One thing we never seem to get our fill of in the aftermarket is survey information. We survey everything from buying trends to brand preference to inventory investment. Over and over, we ask and ask and ask. I commend our industry for wanting to know, but I wonder what we really get.
When I was in marketing for a large parts manufacturer, we used to say “output is only as good as the input provided.” Here at Counterman, we have our own in-house research department and I am very glad we do. When we conduct a research project, like our annual PARTS Supplement, I work closely with our editor Brian Cruickshank and our research expert Bob Roberts to construct the questionnaire and choose the parts categories to be surveyed each year. Consistency is critical, otherwise the data that’s been collected over the years becomes compromised and unreliable. An even more critical component is the way a question is stated or presented and the order in which questions are answered. Thus, the way you go about gathering the “input” for any research project or survey is the most critical step.
Other key factors with regard to good survey work include (but aren’t limited to) response rates and data analysis. Without a high response rate (usually considered to be a 10 percent sampling or above), the input you’ve gathered is somewhat flawed because it is not representative of enough constituents or market participants. Accurate analysis of the data becomes a rather simple task, if the proper thought was applied to the construction of the survey up front. However, when the data reveals some things you would rather not know or aren’t happy with, then data analysis can become skewed and biased and real results can be excused away as “bad data.” In essence, sometimes the truth hurts!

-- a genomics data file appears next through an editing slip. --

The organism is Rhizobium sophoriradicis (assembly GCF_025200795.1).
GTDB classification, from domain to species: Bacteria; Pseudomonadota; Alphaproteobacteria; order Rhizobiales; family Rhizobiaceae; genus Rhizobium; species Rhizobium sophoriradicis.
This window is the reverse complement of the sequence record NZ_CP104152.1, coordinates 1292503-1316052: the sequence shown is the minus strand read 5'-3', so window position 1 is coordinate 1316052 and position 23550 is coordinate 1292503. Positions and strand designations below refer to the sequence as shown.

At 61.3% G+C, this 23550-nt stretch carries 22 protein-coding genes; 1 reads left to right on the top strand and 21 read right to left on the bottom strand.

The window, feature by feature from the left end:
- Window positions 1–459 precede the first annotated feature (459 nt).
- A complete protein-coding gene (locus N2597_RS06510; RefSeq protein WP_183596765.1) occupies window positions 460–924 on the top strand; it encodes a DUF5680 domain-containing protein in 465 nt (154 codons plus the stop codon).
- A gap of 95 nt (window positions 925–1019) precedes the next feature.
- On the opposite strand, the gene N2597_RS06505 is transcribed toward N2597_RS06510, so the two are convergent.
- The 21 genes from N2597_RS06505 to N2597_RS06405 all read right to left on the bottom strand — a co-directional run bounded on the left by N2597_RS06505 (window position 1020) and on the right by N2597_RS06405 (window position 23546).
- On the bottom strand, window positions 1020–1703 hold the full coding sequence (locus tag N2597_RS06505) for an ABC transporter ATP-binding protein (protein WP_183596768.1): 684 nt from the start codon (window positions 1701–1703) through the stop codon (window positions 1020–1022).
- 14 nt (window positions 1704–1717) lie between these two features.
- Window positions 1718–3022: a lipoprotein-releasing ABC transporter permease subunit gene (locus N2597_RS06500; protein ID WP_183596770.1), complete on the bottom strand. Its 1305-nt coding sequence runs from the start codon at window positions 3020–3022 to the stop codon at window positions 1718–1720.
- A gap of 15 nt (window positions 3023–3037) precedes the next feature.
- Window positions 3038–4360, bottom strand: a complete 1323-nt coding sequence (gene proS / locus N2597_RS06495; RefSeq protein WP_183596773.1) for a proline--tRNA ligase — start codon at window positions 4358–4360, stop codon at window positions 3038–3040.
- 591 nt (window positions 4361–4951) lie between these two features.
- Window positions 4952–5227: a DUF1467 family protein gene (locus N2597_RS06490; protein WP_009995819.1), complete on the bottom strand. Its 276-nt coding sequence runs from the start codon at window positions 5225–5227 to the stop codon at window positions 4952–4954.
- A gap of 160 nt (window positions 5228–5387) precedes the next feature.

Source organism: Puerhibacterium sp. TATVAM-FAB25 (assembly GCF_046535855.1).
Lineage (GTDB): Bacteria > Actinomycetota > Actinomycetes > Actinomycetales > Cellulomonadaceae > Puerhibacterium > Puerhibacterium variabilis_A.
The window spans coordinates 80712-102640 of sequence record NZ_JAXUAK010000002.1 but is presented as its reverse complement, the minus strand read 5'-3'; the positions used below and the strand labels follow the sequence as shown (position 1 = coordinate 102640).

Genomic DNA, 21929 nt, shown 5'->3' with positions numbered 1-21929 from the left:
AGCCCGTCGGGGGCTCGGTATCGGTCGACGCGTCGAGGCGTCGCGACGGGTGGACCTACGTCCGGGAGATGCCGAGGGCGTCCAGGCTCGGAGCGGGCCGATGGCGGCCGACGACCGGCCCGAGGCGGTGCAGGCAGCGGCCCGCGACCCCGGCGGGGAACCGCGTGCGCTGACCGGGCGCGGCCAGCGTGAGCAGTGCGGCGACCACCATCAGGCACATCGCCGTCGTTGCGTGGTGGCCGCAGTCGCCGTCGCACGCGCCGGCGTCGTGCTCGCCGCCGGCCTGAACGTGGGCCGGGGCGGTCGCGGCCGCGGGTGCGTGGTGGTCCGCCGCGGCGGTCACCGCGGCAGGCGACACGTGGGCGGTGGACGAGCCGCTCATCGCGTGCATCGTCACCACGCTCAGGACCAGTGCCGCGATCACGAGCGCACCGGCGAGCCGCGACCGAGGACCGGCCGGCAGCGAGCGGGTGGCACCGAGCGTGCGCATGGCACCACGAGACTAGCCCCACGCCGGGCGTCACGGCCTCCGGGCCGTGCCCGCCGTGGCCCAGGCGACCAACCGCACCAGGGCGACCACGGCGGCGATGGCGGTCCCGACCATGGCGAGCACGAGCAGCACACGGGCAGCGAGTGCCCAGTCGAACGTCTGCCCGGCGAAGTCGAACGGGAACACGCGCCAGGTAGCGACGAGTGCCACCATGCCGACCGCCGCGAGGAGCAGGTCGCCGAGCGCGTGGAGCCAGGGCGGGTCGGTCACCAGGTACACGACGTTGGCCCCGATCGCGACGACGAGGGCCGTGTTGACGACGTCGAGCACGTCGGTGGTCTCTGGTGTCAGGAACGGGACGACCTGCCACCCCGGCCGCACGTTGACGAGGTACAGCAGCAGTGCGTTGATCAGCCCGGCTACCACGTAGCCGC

So, why am I rambling on about data and research and survey results? Well, because quite frankly I’ve seen a lot of bad data dumped out in to the marketplace recently and it is quite alarming to me. In some conversations I’ve had about my concerns with this information, I’ve been told that it’s not the data that matters, but rather it’s how you package and present it. Kind of like putting lipstick on a pig!
I’ve also seen many examples of data that is being collected in a silo, with no consideration to all of the market factors that may impact or influence the results. Consensus building is difficult in such a competitive market, but an outright disregard for things that are generally accepted as normal operating conditions, general principals and widely known and accepted market behaviors is “silo” research and “silo” analysis at its best.
Here’s my advice to anyone in our market using data for strategic planning: Question everything about it, thoroughly and completely. The more informed you are about the methodology of the research and how the data was collected, the better. Otherwise, you might find yourself and your business plans waking up out in the barn next to some very pretty farm animals.